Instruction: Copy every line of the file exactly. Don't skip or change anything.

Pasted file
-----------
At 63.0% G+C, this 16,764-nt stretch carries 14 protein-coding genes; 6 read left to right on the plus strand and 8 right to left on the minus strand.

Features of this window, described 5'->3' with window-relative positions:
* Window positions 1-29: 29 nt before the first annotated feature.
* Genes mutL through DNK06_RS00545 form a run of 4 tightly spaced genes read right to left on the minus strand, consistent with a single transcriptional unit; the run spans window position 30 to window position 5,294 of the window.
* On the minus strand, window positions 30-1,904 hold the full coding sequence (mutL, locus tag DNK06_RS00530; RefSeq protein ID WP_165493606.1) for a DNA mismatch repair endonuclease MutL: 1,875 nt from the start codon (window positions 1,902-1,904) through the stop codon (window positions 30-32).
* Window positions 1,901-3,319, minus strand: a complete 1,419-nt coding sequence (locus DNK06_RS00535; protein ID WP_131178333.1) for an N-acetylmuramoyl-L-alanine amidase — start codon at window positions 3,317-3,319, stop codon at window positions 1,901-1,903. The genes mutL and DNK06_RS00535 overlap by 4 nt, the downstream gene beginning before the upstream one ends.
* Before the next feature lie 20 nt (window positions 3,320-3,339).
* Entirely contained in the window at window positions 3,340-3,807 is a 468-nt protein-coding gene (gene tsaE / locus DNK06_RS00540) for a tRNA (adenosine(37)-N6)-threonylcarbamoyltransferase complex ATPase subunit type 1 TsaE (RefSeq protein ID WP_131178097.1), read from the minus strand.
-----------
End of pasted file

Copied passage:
At 63.0% G+C, this 16,764-nt stretch carries 14 protein-coding genes; 6 read left to right on the plus strand and 8 right to left on the minus strand.

Features of this window, described 5'->3' with window-relative positions:
* Window positions 1-29: 29 nt before the first annotated feature.
* Genes mutL through DNK06_RS00545 form a run of 4 tightly spaced genes read right to left on the minus strand, consistent with a single transcriptional unit; the run spans window position 30 to window position 5,294 of the window.
* On the minus strand, window positions 30-1,904 hold the full coding sequence (mutL, locus tag DNK06_RS00530; RefSeq protein ID WP_165493606.1) for a DNA mismatch repair endonuclease MutL: 1,875 nt from the start codon (window positions 1,902-1,904) through the stop codon (window positions 30-32).
* Window positions 1,901-3,319, minus strand: a complete 1,419-nt coding sequence (locus DNK06_RS00535; protein ID WP_131178333.1) for an N-acetylmuramoyl-L-alanine amidase — start codon at window positions 3,317-3,319, stop codon at window positions 1,901-1,903. The genes mutL and DNK06_RS00535 overlap by 4 nt, the downstream gene beginning before the upstream one ends.
* Before the next feature lie 20 nt (window positions 3,320-3,339).
* Entirely contained in the window at window positions 3,340-3,807 is a 468-nt protein-coding gene (gene tsaE / locus DNK06_RS00540) for a tRNA (adenosine(37)-N6)-threonylcarbamoyltransferase complex ATPase subunit type 1 TsaE (RefSeq protein ID WP_131178097.1), read from the minus strand.